Animals that survive Drying/Freezing

I was reading about those little animals (rotifers0 who manage to go into an inaimate state when the water pools then inhabit dry up. A year or two later, when the pools reform (it rains0 these little guys come alive again. my question; can these animals survive indefinately, in a dried out state? When inanimate, is their DNA still functioning? 9some kind of internal clock)? I wonder if mars might have animals like these, hidden underground-is it possible?

Here’s an article that might interest you:
http://en.wikipedia.org/wiki/Cryoprotectant.

I’ve heard (anecdotally) that there are some kinds of frogs that you can stick in a freezer until they appear to be frozen solid, but when you pull them out and let them defrost they’ll hop away. I’m not sure whether that’s entirely true.

You’re thinking of the common wood frog.
Wiki
PBS Nova

I opened this thread with the intention of telling my childhood story of freezing a frog and your post seems to confirm the possibility (most people I tell this to don’t believe me, but this is first hand - I actually did this). My plan (I was a young mad scientist) was to cool the frog gently at first in the fridge then place it in a bag in the freezer. Somehow the frog avoided detection by my mom and I pulled it out several days later. I was sure I had failed and the frog was dead, but I placed the frog in the sink and ran some cold water over it. About the time I was going to give up, the frog leaped out of the sink! I chased it down and placed it outside. It seemed to have something wrong with one of its legs, or perhaps it wasn’t fully thawed - I never found out, but it hopped away and I lost track of it.

I believe there are certain types of crabs that can do this as well. I also have a package of “Trilobytes” at home that are supposedly in a state of suspended animation. If you add them to water, and put some food in, they’re supposed to just pop back to life. I haven’t tried this yet, but I suspect it’s something close to seamonkeys, who can do about the same thing.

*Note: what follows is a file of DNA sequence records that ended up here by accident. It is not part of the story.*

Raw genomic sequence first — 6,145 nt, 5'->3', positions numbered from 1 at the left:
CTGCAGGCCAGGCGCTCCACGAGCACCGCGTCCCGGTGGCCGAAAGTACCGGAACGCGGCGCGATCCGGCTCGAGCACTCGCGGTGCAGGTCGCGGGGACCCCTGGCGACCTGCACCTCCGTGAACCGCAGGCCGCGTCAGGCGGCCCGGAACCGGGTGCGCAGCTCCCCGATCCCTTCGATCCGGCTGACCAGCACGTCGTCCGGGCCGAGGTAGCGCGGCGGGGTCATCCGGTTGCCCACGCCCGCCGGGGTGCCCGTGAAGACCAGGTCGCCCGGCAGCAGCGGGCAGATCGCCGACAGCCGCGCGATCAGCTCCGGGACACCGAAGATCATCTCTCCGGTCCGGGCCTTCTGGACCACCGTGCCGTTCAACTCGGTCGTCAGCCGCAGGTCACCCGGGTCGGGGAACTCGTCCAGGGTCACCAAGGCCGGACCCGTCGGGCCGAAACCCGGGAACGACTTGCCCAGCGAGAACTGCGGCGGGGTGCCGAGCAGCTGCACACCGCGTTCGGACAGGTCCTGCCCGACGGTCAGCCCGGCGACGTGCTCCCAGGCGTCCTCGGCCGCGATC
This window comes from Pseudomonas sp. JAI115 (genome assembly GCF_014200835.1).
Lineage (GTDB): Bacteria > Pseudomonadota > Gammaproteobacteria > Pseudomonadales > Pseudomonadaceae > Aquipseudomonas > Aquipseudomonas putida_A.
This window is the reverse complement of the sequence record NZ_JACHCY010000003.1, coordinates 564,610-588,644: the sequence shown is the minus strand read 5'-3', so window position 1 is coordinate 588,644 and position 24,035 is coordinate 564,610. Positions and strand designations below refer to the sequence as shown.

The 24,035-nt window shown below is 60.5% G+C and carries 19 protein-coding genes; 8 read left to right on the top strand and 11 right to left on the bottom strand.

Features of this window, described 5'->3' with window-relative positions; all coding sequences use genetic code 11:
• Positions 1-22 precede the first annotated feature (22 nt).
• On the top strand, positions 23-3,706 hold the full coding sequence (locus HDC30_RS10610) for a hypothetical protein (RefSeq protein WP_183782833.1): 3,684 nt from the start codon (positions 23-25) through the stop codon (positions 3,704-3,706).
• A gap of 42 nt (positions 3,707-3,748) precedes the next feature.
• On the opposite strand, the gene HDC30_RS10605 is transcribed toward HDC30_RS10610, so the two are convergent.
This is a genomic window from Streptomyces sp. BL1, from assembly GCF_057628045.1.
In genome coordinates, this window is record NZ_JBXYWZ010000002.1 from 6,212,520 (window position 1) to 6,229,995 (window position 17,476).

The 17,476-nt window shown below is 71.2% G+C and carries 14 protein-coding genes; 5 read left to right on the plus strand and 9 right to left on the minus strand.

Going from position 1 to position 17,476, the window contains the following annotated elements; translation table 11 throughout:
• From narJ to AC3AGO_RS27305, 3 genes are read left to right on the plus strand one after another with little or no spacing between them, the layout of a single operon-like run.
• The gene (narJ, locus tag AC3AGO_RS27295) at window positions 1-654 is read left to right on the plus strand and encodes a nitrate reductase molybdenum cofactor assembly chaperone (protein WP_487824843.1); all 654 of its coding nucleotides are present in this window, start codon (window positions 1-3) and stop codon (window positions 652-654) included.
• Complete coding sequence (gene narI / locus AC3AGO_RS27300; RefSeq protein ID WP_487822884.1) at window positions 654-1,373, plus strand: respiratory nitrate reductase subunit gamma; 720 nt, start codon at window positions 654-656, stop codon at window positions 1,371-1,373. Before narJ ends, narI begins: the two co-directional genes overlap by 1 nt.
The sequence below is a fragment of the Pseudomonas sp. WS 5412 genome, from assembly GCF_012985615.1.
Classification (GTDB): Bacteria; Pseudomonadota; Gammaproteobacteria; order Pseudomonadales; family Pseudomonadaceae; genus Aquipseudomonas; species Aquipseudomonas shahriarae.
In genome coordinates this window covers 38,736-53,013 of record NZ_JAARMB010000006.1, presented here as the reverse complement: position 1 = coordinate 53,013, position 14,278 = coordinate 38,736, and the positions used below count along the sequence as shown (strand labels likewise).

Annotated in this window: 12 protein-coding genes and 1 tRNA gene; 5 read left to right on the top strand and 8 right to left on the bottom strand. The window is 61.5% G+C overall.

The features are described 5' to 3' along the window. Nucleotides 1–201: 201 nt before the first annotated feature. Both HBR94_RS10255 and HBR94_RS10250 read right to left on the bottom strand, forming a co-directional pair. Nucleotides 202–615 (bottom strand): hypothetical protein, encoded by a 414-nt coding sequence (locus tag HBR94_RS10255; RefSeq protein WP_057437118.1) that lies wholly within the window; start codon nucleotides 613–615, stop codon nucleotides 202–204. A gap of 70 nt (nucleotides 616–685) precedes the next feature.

just my two cents, now where’s my change?

That’s fairly common for small aquatic invertebrates, not just rotifers but tardigrades and nematodes and quite a few other phyla.

Yes, or a least we know they will survive for several centuries so there is no reason why they couldn’t last forever if conditions were suitable.

No.

No.

If Mars had ever had life and if it ever evolved to the level of multicellularity then it’s possible.

My guess is they’d look like this.

Sailboat

There are a number of ephemeral crustaceans that can survive prolonged dehydration in the egg form - sea monkeys are probably the most familiar of these, but a number of other similar organisms also do it.

I believe there are even a few species of fish whose eggs can survive prolonged drying out.

I seem to recall stories about some species of scorpion that can survive being frozen solid. I’ll try to find a cite when I have more time.

Many, probably most, temperate arthropods can survive being frozen. Honeybees, ants, flies, dragonflies and spiders all routinely freeze during cool peridos. I would be astounded if numeorus scoprpion couldnlt withstand the same tretament.

The pertinent point is that none of these creatures can withstand dessication, which is what the thread is about. Not sure how we got sidetracked onto animals that can be frozen. Those are a dime a dozen.

Here’s one that can:
http://www.iwu.edu/~tardisdp/tardigrade_facts.html
Scroll down to “cryptobiosis”

The Deinococcus Radiodurans bacteria has some pretty good desiccation protection—as found out when it was discovered that those same properties made it highly resistant to ionizing radiation.

Actually they’re the eggs of Notostraca (Triops/Tadpole Shrimp/Shield Shrimp).

CMC fnord!

Yes, and it also one that I mentioned in my very first post.

So you did.

It’s in the thread title.

Frank Poole.

Heh. Not often you get to milk 3001 for a joke, is it?

Yes, such as some kinds of Killifish. My dad breeds certain species that lay their eggs in peat moss, which is then removed from the tank, dried, and put in a plastic ziplock bag. Some of his eggs have lasted (dried and in stasis) for over a year and still hatched, although keeping them dry for a few weeks is more common. In this form, eggs can easily be mailed to other breeders. Just add water!

We do seem to be short on non-microscopic animals that can survive dessication in some form other than eggs or egg-like encysted embryos or something. I don’t suppose this is really surprising, as an adult organism is quite a complex system, but does anyone know - what’s that largest animal that can routinely survive dessication and rehydration?